During the Israelite’s sojourn in the desert, Moses sent spies to the Land of Israel so that they could report on the situation there and give the Israelites the opportunity to form a strategy for the conquest of the land. Twelve spies were sent to Israel and ten of them reported that the people living in the land were too strong and their cities fortified well and that the Israelites would be destroyed as soon as they attempted to enter the land. The people believed the ten spies and cried.
The Talmud (Taanit 30b) recounts that this event took place on the ninth of Av and that God declared that since the Israelites cried for nothing, the ninth of Av would become a day of crying for all history. The ninth of Av (which falls out on Thursday, July 30 this year) was the day of the destruction of the First and Second Temples and is a day of mourning and fasting until today.
According to the Book of Numbers, the punishment for the sin of the spies was that the Israelites were forced to wander in the desert for 40 years before entering the Land of Israel. Forty years and the destruction of two temples is a pretty harsh punishment. Why did this sin in particular warrant such a harsh punishment?
Rashi explains that the punishment for the sin of the spies was a cumulative punishment which also included the punishment for the sin of the Golden Calf. In order to understand the punishment, it is first necessary to understand the sin. The sin of the spies seems to have been problematic in two ways. First, the Israelites demonstrated a lack of faith in God’s promise to give them the Land of Israel. Secondly, they did not show love for the Land of Israel, instead looking for ways to criticize it. (In today’s world, people who leave the Diaspora to come to Israel to live must take a big leap of faith and have an ingrained love of the country. Things haven’t changed much.) The sin of the Golden Calf showed a lack of understanding of the proper way to worship God — directly and not through any physical manifestation.
So what do these two sins have in common? Both of them show the lack of understanding of the role of the physical in the lives of Jews. The creation of the Golden Calf was an attempt to bring the physical into a place where it did not belong. The sin of the spies was a misunderstanding of the role of a physical place (Israel) in Jewish life. Life in the desert, centered entirely around spirituality, is not in fact the ideal. Life in Israel, with all its physical and material challenges, is.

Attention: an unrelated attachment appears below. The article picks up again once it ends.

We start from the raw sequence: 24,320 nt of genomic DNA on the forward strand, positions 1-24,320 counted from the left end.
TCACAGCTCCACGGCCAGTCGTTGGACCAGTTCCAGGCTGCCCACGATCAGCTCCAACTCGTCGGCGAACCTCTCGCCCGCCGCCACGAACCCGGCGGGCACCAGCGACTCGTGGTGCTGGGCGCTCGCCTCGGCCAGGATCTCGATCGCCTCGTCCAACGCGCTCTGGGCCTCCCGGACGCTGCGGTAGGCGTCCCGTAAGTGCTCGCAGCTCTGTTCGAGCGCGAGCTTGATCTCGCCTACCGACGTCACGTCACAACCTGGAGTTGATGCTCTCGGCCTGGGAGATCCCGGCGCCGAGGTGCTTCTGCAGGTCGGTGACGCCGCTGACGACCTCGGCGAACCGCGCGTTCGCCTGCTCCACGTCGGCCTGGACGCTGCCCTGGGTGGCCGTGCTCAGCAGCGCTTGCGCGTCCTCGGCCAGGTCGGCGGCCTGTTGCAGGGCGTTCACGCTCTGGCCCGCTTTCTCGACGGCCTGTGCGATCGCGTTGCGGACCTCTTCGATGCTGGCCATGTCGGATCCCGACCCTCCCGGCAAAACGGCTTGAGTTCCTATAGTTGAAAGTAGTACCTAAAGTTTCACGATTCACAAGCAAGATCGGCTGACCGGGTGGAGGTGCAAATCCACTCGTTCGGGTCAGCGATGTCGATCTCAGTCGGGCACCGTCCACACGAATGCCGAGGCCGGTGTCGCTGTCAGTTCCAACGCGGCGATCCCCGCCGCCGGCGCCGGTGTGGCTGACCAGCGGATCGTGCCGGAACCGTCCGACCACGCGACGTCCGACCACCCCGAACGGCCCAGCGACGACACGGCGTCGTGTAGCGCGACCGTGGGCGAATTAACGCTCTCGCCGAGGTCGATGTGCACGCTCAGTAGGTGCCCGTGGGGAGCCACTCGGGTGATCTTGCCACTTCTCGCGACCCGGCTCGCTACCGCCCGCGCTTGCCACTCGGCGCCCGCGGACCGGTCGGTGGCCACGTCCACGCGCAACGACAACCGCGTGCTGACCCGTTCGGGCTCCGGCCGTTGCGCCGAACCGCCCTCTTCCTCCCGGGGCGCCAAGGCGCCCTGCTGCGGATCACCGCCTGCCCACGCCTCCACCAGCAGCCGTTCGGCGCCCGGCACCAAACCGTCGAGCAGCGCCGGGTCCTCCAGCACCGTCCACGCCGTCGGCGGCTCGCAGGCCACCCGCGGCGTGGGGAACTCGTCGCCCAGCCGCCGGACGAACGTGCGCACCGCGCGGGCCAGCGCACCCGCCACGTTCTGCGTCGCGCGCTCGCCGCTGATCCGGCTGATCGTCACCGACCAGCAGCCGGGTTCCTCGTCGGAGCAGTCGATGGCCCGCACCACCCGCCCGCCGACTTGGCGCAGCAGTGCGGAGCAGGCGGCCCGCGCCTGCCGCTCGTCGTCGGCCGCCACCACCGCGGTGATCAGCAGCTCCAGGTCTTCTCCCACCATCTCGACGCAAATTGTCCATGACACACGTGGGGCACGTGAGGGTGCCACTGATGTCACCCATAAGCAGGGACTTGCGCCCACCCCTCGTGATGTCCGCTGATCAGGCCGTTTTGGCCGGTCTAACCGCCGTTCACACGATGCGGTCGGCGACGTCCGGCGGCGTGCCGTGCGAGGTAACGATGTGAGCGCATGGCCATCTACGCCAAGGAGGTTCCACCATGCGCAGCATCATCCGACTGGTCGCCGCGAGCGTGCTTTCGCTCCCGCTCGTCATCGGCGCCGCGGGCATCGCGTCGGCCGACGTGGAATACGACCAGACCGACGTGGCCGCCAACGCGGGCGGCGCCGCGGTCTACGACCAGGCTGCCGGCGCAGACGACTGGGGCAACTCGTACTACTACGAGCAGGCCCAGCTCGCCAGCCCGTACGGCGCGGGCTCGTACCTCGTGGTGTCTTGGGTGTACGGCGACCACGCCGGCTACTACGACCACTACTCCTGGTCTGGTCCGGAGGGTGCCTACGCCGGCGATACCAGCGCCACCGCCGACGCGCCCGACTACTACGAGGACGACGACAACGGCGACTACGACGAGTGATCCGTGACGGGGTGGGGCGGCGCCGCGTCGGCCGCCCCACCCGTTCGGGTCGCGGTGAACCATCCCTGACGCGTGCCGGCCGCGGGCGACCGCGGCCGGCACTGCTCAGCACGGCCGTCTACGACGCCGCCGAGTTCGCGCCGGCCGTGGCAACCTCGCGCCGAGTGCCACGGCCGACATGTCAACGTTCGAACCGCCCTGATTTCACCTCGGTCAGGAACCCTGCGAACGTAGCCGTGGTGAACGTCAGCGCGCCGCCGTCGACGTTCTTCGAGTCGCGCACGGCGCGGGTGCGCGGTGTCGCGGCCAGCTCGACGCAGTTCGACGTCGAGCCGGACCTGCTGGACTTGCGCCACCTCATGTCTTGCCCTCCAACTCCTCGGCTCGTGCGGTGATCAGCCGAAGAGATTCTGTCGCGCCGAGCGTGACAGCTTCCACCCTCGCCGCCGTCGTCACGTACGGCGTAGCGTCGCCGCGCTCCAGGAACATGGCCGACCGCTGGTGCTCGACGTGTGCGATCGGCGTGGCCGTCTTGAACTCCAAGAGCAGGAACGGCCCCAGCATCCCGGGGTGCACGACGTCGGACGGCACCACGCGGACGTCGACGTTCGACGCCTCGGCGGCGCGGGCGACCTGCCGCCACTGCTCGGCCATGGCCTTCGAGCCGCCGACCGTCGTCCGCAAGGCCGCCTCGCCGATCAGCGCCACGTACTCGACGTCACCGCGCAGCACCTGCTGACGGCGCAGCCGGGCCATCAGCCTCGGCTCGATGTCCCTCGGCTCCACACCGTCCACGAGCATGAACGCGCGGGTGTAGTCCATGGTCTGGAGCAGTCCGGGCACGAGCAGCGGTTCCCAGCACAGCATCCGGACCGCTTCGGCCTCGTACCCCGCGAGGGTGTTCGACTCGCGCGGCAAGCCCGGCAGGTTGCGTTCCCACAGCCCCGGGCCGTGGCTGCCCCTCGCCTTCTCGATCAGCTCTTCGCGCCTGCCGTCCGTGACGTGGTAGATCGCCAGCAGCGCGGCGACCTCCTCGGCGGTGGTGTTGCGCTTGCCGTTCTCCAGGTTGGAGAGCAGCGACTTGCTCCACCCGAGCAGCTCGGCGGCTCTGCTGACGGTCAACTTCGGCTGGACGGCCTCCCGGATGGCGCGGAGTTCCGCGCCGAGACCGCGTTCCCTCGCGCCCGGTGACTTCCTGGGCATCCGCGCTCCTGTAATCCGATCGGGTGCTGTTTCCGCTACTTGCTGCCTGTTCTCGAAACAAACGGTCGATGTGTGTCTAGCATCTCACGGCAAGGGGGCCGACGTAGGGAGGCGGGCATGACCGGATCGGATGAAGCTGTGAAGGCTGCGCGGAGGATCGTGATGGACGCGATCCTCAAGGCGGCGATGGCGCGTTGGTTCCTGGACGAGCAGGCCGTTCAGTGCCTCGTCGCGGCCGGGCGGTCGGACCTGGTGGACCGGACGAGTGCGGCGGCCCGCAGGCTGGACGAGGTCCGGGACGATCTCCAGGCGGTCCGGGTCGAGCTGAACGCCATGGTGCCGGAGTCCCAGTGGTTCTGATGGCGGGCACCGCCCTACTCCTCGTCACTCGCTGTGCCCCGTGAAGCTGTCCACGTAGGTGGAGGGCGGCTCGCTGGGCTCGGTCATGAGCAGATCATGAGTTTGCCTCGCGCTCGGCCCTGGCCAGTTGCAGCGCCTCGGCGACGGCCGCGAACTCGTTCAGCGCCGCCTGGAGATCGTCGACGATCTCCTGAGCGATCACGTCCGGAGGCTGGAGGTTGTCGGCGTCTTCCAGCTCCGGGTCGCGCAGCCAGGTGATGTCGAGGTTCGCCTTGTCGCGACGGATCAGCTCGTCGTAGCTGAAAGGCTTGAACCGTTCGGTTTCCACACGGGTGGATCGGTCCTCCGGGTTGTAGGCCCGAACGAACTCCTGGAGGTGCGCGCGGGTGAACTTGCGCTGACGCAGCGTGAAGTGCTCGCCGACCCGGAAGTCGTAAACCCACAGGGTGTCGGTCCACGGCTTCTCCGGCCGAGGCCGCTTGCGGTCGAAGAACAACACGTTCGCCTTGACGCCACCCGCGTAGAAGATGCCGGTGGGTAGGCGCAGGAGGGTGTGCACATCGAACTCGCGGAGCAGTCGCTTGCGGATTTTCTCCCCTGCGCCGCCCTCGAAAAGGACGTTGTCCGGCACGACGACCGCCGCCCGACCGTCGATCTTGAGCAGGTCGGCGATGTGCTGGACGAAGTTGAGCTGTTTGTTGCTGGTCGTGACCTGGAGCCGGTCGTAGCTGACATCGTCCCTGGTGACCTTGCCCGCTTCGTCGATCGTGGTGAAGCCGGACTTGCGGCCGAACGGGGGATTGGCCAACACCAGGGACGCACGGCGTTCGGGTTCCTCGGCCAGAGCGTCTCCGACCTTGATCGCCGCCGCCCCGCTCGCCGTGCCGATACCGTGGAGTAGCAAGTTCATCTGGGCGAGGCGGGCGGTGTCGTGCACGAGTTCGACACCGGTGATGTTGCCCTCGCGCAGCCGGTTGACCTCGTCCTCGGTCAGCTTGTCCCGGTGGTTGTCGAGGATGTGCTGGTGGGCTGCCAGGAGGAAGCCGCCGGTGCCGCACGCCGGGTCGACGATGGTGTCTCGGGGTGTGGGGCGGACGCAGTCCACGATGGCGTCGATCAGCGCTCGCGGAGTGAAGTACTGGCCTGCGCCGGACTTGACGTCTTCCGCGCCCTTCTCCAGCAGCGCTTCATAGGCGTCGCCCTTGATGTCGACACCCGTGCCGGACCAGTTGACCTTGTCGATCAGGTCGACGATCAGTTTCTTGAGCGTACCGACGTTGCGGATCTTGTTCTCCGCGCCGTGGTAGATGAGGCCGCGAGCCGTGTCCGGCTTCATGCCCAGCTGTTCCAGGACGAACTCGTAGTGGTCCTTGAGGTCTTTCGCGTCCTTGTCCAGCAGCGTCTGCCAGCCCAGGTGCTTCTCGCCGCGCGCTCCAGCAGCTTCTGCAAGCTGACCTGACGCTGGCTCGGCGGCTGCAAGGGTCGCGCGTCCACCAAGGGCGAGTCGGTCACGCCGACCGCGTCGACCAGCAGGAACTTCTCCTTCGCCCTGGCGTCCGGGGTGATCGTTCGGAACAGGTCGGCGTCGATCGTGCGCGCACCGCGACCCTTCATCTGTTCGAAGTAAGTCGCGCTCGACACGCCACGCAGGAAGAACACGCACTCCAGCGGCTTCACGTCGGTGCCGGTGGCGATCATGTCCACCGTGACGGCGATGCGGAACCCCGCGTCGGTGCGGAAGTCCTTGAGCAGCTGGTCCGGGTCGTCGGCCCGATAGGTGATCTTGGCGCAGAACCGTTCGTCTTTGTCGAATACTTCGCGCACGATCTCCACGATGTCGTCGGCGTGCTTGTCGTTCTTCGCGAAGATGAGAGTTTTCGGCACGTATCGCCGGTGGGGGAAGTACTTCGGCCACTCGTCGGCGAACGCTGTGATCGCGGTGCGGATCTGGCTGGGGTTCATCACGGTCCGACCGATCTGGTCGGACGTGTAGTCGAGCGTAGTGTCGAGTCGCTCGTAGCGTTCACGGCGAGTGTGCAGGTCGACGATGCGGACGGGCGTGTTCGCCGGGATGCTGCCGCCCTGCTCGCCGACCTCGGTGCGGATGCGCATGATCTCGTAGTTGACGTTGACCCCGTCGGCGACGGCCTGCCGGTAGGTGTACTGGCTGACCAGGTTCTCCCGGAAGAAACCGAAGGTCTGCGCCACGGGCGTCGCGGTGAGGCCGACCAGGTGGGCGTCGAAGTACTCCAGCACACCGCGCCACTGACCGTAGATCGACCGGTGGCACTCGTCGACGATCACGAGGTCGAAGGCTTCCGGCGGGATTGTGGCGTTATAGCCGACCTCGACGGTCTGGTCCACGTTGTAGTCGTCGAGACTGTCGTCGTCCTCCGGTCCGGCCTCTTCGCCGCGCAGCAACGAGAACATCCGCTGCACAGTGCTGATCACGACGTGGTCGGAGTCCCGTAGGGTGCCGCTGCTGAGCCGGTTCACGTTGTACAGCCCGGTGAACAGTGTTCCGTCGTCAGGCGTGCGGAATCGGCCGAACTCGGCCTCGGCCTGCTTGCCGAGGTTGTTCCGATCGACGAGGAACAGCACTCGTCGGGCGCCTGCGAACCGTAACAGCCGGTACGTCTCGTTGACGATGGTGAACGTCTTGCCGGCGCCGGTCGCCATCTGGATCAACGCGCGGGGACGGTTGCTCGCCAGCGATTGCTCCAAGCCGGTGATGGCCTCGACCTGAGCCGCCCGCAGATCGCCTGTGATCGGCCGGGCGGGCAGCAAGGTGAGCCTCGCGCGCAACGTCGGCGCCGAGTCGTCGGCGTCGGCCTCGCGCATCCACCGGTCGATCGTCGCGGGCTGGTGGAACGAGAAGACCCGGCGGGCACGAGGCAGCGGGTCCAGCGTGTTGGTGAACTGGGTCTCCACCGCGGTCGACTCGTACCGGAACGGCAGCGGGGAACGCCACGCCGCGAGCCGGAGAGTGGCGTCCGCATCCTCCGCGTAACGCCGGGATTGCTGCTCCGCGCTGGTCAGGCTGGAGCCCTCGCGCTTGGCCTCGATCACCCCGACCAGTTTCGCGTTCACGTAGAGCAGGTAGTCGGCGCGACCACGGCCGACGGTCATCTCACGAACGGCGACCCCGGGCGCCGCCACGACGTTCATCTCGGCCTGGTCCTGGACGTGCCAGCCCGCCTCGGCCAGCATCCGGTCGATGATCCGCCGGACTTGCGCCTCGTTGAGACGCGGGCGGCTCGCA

Why is that?
The role of the Jewish people in the world is to sanctify the physical. This is accomplished by living in Israel — a physical place — and making it holy by keeping the Torah. It is also accomplished by engaging with the outside world, professionally and culturally, while still leading a life committed to the Torah. A person who immerses himself completely in spirituality while ignoring the outside world is not reaching his full potential. The Torah is called a Living Torah , because Torah should pervade every part of life.
Holiness of a physical place is an important value in Judaism. Israel is considered to be the holiest country, with Jerusalem as its holiest city. The Temple Mount is holier than Jerusalem, then the Temple itself, and then the holiest place of all — the Holy of Holies, considered to be the gateway to heaven.
Settlement in the Land of Israel, either in the time of Joshua or today, is important because the Torah can be kept in full only in the holiest land. Even in a desert (literal or figurative) one cannot reach the spiritual height reachable in the Land of Israel.
The Temple in Jerusalem is the ultimate place where the physical is infused with the spiritual. Much has been written about how to reconcile the idea of animal sacrifice with modern mores. However, it is clear that the sacrifices are a way of taking the most mundane physical item and imbuing it with spirituality so that it becomes an act of prayer.
Before the destruction of the Temples, the Jews lost touch with the meaning of the Temple. Prior to the destruction of the First Temple, the Jews sinned by allowing their physical side to take over and ignoring the spiritual altogether. They sinned by engaging in idol worship, murder and illicit sexual relations. The Second Temple was destroyed because of baseless hate. The story of Kamza and Bar-Kamza recounted in the Talmud (Gittin 55) is a story where the attempt to be more religious than the next guy caused great harm to a person’s feelings. The Talmud relates that this incident set off a train of events which eventually led to the destruction of the Temple.
Punishment is often about more than teaching somebody a lesson. Sometimes it is an expression of reality. The Israelites in the desert demonstrated their lack of readiness to take on life in the real world just yet. Although Israel became a nation during the exodus from Egypt, it had not understood how to live a life which combines the physical and the spiritual and imbues the physical with spirituality. It took 40 years of wandering in the desert to reach that point.
So too, when the Jews living in Israel forgot this important value they were no longer deserving of the existence of the Temple. Since they had abandoned the Temple and its core value it was destroyed. The challenge of Jews in today’s world is to try to bring back that important value, by bringing holiness into every aspect of daily life.